Let's talk about coaches and mentors. I think up until 2019, I never truly seek out a coach or a mentor. They were there naturally because maybe it was a boss or a VP that I worked with. What changed for me is I went to a Mindset Retreat with Gerhard from Selling Power. He puts on these mindset retreats. We went to a track in Los Angeles to race Ferraris and Porsches and other high exotic cars around a track. You're the driver and in the passenger seat, there's an expert who wears a mic and has another helmet on. I found out later, it has a break in case you're doing something dangerous to yourself or others. They teach you, “Go around the track, floor it.”
As a natural driver, you're going to start to let off a little. On corner number one, I'm like, “Letting off.” He coached, “No, Chad, on the next time around, I need you to floor it all the way to the orange button and then I need you to break as if your life depended on it, that you're going to hit the wall because don't worry, it's not going to slide out. It's built differently.” I had to rewire my brain for that experience. By round six, I'm super fast. Now, I realize he's got a break. He's not going to let me. He goes, “Act like you crash the wall. Go for it. Pass the orange cones.” He's giving me permission in these areas.
We're not conscious beings at will. Learning how to separate yourself of your subconscious routines is your key to success.
I tell that story because coming out of that event, I had challenges with cashflow for my personal life, and therefore my business life. I had challenges with marketing and I found Neil Cavuto. Now, I have nine people on my board of advisors who are all people that are like the guy sitting in the front seat. Mindset warrior is your nickname and I love it. You're there to help people. How do I know if I'm an executive? How do I know that The Mindset Warrior and coaching in general is important and that I should be trying to ask more about it and get involved in mindset coach?
I love to tell this story. I'll tell you the short version of it. Walt Disney had this idea for the park and he, unfortunately, died before the whole park was completed and his brother gave the opening address. Many people asked them, “Isn't it sad that he didn't get to see this?” He said, “No, not at all. It’s because he saw it, this is why it's here. He already saw all of this.” Every company that's been built, big or small or whatever you want to call it or from Apple to SpaceX, to all of these things that we know, they were an idea in our heads and we live in the cursive house.
We need to manage all the house in the exterior, but anybody who's built something amazing understands that they need to stop trying to squirrel away external resources to survive, but thrive from the bounty of within. That's where the creative space is where people are motivated from, where ideas come from, where you get up every morning and you see something strategic and you want to be innovative. That's the mindset spaces where all of that stuff comes from. Most entrepreneurs come to a place where they have a why, but they come up against things and all they're coming up against are their limiting beliefs. Think about this, this brain right here processes about 40,000 neurons a second.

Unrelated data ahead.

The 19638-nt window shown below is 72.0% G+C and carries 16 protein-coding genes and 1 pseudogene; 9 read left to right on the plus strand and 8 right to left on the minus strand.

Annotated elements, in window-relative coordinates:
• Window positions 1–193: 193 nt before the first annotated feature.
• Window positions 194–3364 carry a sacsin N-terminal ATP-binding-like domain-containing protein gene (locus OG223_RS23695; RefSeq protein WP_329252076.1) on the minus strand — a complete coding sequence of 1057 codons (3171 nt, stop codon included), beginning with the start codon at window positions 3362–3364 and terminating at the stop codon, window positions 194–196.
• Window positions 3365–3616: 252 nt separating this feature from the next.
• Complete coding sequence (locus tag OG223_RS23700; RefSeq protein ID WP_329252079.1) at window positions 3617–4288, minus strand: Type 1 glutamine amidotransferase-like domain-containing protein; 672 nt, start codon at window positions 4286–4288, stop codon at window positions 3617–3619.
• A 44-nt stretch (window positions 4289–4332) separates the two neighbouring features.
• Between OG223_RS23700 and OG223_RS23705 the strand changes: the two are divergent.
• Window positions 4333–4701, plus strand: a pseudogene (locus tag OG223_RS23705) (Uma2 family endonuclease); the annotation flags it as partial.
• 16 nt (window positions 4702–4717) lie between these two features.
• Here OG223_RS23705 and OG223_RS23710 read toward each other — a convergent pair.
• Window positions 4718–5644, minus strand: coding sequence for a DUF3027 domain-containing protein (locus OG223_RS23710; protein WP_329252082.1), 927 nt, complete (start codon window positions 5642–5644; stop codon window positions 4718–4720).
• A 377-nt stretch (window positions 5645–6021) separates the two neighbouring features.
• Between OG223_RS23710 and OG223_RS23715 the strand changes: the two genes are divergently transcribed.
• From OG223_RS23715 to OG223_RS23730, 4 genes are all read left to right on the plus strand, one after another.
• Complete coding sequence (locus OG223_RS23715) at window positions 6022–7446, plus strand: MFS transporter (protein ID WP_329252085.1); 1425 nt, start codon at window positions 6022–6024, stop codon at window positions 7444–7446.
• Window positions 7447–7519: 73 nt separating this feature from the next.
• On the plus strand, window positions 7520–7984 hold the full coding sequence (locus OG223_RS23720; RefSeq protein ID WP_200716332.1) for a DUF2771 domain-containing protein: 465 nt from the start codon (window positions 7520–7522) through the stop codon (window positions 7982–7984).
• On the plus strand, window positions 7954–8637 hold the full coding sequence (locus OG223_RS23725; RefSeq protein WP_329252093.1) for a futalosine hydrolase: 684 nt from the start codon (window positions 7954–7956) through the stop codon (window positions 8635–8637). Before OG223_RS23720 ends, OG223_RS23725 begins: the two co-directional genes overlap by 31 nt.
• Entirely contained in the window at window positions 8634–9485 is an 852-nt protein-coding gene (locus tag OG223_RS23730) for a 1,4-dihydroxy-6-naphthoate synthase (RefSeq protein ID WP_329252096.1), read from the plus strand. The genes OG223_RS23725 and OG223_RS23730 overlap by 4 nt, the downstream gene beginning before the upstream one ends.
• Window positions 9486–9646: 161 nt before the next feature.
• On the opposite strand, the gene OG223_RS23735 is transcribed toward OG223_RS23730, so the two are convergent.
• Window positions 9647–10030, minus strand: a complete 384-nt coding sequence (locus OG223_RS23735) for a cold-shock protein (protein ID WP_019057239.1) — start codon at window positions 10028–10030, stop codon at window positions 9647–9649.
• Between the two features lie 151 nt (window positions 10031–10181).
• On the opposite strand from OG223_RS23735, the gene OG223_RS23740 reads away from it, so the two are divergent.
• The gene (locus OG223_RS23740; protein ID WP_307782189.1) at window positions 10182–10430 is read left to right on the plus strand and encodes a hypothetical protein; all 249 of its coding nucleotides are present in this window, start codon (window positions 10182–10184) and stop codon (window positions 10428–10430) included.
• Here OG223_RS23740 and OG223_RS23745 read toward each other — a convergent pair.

This brain in the back where 95% of how you're going to operate in any situation is already pre-programmed in the subconscious. We're not conscious beings at will. We're on autopilot. Like the cell phone apps in your background that run in the background, we can't swipe all these sub-routines in our subconscious closed. Becoming aware and learning how to separate yourself from those subconscious routines is the success factor for anybody who's in business, who wants to have a business that satisfies them both monetarily, spiritually and personally. There is no other path other than the mindset route.
I'll give some kudos to your talk with you, Katie and Jason. I think we're the three people sitting on the fire pit and I'm sitting on the couch. As a result of that talk, my mind went to space where, “I've got to do two things. One is to write a new book called God-Centered Selling. I knew I needed something and I've been trying to land on this for many years. It's what's over the hill. I know it's for the glory of God, but what for the glory of God? We came out as a result of that talk, God-Centered Selling, God-Centered Leadership, God-Centered Company, we’ll write the book.
I've got Rich Blakeman who was the former head of Sales for Miller Heiman, the number one company in the world for selling and he is co-writing the book. You attach it to the experience that we went through in Winter Park and said, “Now that we're going to do that, what would it take to go buy a $5 million to $10 million houses in Beaver Creek so that we can have 10 to 20 executives come in every single week and experience those kinds of thought-provoking, mind hack changes.” In the past, because of my financial gap, I'd been like, “That's impossible.” Now I'm looking at it going, “There are many angles to getting there.”